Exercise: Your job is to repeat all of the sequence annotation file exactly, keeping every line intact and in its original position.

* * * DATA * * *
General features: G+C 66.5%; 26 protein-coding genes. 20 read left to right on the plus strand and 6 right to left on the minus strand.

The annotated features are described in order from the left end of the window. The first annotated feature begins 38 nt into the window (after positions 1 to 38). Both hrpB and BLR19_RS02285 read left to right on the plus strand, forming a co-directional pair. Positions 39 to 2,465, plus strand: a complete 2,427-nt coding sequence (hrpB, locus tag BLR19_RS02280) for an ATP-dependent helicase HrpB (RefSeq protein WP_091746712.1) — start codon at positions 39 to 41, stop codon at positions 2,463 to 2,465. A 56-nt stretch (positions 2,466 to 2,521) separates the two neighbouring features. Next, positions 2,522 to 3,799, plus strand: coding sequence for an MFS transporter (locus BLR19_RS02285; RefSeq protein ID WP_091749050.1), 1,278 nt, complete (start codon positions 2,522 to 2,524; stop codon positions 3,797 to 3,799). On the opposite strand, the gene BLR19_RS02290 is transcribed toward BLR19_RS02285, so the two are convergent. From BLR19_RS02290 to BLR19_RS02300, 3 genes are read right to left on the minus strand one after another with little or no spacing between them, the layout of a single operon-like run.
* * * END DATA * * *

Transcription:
General features: G+C 66.5%; 26 protein-coding genes. 20 read left to right on the plus strand and 6 right to left on the minus strand.

The annotated features are described in order from the left end of the window. The first annotated feature begins 38 nt into the window (after positions 1 to 38). Both hrpB and BLR19_RS02285 read left to right on the plus strand, forming a co-directional pair. Positions 39 to 2,465, plus strand: a complete 2,427-nt coding sequence (hrpB, locus tag BLR19_RS02280) for an ATP-dependent helicase HrpB (RefSeq protein WP_091746712.1) — start codon at positions 39 to 41, stop codon at positions 2,463 to 2,465. A 56-nt stretch (positions 2,466 to 2,521) separates the two neighbouring features. Next, positions 2,522 to 3,799, plus strand: coding sequence for an MFS transporter (locus BLR19_RS02285; RefSeq protein ID WP_091749050.1), 1,278 nt, complete (start codon positions 2,522 to 2,524; stop codon positions 3,797 to 3,799). On the opposite strand, the gene BLR19_RS02290 is transcribed toward BLR19_RS02285, so the two are convergent. From BLR19_RS02290 to BLR19_RS02300, 3 genes are read right to left on the minus strand one after another with little or no spacing between them, the layout of a single operon-like run.